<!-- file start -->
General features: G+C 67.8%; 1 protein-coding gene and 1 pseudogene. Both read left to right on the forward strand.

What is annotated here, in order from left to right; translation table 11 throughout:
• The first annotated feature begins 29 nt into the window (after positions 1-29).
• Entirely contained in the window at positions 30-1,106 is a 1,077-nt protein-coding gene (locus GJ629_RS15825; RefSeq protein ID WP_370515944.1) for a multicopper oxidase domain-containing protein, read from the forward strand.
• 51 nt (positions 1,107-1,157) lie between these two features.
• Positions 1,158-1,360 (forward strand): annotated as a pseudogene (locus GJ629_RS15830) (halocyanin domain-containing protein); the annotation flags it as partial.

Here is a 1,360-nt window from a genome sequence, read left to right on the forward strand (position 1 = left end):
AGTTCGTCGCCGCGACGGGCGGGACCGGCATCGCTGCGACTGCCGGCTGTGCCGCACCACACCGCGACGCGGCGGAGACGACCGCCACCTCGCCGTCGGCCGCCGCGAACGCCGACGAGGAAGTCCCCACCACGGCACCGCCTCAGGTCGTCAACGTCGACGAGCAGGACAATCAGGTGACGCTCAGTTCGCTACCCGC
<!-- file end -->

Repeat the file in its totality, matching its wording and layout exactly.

General features: G+C 67.8%; 1 protein-coding gene and 1 pseudogene. Both read left to right on the forward strand.

What is annotated here, in order from left to right; translation table 11 throughout:
• The first annotated feature begins 29 nt into the window (after positions 1-29).
• Entirely contained in the window at positions 30-1,106 is a 1,077-nt protein-coding gene (locus GJ629_RS15825; RefSeq protein ID WP_370515944.1) for a multicopper oxidase domain-containing protein, read from the forward strand.
• 51 nt (positions 1,107-1,157) lie between these two features.
• Positions 1,158-1,360 (forward strand): annotated as a pseudogene (locus GJ629_RS15830) (halocyanin domain-containing protein); the annotation flags it as partial.

Here is a 1,360-nt window from a genome sequence, read left to right on the forward strand (position 1 = left end):
AGTTCGTCGCCGCGACGGGCGGGACCGGCATCGCTGCGACTGCCGGCTGTGCCGCACCACACCGCGACGCGGCGGAGACGACCGCCACCTCGCCGTCGGCCGCCGCGAACGCCGACGAGGAAGTCCCCACCACGGCACCGCCTCAGGTCGTCAACGTCGACGAGCAGGACAATCAGGTGACGCTCAGTTCGCTACCCGC